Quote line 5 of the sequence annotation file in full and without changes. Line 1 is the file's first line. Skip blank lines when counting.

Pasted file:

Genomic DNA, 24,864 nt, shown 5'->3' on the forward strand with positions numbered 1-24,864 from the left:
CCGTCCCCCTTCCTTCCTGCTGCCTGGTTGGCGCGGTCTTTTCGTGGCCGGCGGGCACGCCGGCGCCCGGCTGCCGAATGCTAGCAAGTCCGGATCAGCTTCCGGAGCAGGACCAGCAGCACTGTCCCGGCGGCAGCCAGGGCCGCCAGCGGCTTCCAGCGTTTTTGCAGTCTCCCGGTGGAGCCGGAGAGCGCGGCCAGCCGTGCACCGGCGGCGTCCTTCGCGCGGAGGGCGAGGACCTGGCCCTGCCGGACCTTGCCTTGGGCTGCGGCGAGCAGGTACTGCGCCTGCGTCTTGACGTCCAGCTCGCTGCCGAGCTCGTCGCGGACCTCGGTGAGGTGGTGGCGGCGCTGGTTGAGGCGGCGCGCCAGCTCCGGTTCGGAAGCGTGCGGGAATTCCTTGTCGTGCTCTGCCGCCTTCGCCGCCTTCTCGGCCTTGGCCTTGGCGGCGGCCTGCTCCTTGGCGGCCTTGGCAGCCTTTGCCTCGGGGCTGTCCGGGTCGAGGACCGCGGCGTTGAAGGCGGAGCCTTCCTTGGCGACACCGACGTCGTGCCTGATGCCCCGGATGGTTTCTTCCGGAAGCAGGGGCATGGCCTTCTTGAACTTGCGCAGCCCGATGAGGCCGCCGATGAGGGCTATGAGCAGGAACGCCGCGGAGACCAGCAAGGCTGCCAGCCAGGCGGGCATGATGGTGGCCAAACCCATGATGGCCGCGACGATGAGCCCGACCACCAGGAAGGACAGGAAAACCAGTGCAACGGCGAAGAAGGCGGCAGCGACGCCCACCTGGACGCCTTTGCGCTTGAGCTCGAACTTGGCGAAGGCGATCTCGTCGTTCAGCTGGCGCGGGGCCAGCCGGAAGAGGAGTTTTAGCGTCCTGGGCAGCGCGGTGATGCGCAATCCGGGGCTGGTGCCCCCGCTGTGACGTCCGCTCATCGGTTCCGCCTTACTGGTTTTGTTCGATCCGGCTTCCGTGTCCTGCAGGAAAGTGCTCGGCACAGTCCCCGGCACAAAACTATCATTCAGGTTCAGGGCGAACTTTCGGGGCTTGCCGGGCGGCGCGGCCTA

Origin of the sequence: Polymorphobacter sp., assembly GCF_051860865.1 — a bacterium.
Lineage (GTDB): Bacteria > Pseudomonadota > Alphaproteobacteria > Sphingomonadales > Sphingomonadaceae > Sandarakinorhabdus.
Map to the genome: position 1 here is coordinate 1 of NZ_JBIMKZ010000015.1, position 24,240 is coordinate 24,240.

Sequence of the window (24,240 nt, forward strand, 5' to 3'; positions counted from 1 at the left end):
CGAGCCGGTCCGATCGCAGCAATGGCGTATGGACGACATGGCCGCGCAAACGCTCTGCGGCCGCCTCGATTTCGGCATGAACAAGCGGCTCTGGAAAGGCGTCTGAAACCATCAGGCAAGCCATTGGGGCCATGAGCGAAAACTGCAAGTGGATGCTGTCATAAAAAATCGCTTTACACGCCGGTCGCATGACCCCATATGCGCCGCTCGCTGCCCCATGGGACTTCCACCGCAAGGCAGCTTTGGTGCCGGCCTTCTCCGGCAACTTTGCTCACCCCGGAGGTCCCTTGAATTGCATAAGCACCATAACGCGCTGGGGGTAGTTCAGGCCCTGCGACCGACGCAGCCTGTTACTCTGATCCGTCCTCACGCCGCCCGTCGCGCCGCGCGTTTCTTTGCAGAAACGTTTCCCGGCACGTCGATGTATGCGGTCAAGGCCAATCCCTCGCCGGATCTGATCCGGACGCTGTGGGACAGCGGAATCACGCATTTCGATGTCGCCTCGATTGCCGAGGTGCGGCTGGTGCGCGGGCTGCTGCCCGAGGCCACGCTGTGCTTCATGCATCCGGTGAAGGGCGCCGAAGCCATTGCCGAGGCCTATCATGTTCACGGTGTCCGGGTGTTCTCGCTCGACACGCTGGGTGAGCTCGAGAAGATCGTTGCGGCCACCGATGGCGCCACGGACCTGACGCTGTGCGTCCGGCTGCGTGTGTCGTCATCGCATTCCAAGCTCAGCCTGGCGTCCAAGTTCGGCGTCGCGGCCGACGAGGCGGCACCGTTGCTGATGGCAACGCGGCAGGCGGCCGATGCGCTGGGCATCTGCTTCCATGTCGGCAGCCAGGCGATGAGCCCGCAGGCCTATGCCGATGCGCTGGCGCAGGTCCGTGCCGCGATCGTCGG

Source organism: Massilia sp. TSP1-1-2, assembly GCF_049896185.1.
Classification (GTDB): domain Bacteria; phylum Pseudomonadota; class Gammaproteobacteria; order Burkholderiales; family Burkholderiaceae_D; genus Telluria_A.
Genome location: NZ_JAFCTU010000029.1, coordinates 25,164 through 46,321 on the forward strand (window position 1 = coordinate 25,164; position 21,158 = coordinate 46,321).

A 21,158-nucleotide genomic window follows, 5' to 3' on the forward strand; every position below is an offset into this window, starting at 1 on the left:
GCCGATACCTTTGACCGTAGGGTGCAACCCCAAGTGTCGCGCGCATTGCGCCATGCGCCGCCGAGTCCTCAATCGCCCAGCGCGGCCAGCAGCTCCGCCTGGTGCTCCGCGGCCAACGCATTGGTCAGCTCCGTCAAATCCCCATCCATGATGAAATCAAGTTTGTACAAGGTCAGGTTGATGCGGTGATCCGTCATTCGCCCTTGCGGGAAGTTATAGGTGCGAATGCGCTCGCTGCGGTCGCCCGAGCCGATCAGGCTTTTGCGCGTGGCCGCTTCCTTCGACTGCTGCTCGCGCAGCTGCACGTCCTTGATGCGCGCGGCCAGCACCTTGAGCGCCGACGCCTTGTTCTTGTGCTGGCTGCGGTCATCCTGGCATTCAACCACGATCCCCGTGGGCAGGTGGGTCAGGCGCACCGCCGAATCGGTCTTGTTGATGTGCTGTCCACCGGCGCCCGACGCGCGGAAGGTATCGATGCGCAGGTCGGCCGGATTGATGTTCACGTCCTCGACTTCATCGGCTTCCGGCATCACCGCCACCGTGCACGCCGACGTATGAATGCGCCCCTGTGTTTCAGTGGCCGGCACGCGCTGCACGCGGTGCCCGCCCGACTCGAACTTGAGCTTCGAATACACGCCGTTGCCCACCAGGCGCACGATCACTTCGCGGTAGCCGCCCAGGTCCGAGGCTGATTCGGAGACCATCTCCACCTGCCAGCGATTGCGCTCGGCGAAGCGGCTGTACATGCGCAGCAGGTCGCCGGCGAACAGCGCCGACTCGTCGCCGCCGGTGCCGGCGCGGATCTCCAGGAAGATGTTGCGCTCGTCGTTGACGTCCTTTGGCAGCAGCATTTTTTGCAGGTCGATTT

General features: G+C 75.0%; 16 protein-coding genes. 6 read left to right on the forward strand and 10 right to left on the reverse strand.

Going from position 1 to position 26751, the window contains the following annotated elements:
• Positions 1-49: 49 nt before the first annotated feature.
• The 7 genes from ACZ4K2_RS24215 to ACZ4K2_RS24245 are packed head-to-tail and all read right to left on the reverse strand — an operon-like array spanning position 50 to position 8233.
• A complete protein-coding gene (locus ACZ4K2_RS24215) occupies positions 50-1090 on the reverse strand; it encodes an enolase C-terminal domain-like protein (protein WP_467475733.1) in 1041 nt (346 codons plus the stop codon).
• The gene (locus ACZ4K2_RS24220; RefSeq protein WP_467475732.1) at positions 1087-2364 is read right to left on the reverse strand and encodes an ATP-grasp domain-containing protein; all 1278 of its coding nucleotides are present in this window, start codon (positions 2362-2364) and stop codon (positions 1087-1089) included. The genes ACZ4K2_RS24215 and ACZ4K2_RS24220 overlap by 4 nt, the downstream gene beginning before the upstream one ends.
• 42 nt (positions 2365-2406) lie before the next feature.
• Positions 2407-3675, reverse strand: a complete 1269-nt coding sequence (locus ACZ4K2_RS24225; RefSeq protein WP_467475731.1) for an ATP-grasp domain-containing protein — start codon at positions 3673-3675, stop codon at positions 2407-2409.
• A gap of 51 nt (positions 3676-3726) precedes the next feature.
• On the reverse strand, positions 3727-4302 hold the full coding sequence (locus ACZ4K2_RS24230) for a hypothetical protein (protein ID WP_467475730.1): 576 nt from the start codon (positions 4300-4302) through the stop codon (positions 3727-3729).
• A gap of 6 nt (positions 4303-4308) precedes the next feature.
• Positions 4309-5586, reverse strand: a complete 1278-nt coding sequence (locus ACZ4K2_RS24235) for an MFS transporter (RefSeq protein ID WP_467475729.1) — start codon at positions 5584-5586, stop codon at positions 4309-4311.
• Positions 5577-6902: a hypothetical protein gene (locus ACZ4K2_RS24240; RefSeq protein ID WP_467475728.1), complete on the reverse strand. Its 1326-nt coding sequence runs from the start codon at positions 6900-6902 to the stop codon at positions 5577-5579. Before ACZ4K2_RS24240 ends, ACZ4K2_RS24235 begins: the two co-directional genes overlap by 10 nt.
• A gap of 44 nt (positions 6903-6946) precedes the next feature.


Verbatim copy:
Map to the genome: position 1 here is coordinate 1 of NZ_JBIMKZ010000015.1, position 24,240 is coordinate 24,240.